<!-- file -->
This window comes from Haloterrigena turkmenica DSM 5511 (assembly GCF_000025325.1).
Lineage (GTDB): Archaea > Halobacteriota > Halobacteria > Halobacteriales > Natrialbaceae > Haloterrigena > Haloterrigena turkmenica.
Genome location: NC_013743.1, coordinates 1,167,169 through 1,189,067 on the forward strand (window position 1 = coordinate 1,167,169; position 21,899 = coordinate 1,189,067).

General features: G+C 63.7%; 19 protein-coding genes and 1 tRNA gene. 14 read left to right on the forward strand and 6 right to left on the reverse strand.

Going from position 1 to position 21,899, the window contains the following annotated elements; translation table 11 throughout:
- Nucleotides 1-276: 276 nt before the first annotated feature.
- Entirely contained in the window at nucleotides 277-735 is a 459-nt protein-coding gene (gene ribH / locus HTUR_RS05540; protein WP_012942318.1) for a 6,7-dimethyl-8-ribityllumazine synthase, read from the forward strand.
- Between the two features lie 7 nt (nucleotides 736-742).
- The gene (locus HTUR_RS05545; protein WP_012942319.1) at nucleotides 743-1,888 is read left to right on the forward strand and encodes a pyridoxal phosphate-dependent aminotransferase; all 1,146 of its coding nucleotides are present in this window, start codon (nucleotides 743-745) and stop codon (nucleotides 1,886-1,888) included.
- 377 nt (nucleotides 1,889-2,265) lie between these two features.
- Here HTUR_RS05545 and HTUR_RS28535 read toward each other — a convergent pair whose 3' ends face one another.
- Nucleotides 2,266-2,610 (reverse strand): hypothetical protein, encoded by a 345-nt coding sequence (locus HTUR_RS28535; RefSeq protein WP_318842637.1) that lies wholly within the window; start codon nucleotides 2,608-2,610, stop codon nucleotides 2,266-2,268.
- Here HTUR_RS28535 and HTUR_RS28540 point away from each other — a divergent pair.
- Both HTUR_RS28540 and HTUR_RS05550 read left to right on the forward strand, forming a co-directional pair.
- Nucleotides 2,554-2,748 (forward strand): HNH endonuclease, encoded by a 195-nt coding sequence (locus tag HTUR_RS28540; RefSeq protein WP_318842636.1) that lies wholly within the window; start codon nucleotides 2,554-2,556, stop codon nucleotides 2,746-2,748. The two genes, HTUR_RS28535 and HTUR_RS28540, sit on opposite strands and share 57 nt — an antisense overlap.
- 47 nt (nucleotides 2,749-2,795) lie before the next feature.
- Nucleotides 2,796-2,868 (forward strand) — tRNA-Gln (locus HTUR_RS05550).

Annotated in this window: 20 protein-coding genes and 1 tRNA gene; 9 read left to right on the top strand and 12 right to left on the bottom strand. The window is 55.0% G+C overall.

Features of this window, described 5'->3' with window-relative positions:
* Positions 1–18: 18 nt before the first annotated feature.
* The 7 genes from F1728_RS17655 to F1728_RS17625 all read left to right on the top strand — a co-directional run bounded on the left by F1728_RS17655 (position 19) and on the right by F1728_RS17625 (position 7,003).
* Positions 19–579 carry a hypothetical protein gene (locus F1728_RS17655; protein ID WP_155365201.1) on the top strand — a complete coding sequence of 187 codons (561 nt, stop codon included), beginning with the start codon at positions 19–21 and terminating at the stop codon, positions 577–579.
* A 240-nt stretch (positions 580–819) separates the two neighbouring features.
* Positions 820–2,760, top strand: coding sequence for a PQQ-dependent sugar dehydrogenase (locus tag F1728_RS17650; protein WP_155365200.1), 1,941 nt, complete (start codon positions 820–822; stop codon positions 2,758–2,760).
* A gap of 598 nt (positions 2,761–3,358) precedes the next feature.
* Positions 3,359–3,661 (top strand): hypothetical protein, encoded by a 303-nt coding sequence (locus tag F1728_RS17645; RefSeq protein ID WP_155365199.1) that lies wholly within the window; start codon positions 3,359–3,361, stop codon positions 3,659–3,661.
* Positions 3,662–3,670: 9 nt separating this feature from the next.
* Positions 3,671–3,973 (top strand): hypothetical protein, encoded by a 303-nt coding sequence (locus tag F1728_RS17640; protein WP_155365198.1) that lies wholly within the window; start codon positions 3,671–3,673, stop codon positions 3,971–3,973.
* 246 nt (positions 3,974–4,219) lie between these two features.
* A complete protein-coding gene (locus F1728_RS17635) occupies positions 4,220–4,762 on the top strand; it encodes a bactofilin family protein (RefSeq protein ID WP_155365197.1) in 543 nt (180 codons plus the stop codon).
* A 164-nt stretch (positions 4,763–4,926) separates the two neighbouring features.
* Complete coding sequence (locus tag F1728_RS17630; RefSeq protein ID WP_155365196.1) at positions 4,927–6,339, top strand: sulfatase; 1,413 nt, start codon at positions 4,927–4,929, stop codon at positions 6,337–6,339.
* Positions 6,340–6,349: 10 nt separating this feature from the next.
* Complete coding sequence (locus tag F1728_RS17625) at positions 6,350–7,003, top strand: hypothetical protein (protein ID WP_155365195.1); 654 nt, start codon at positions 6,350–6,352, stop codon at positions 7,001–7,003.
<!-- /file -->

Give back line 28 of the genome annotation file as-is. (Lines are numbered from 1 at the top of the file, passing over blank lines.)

* Positions 3,671–3,973 (top strand): hypothetical protein, encoded by a 303-nt coding sequence (locus tag F1728_RS17640; protein WP_155365198.1) that lies wholly within the window; start codon positions 3,671–3,673, stop codon positions 3,971–3,973.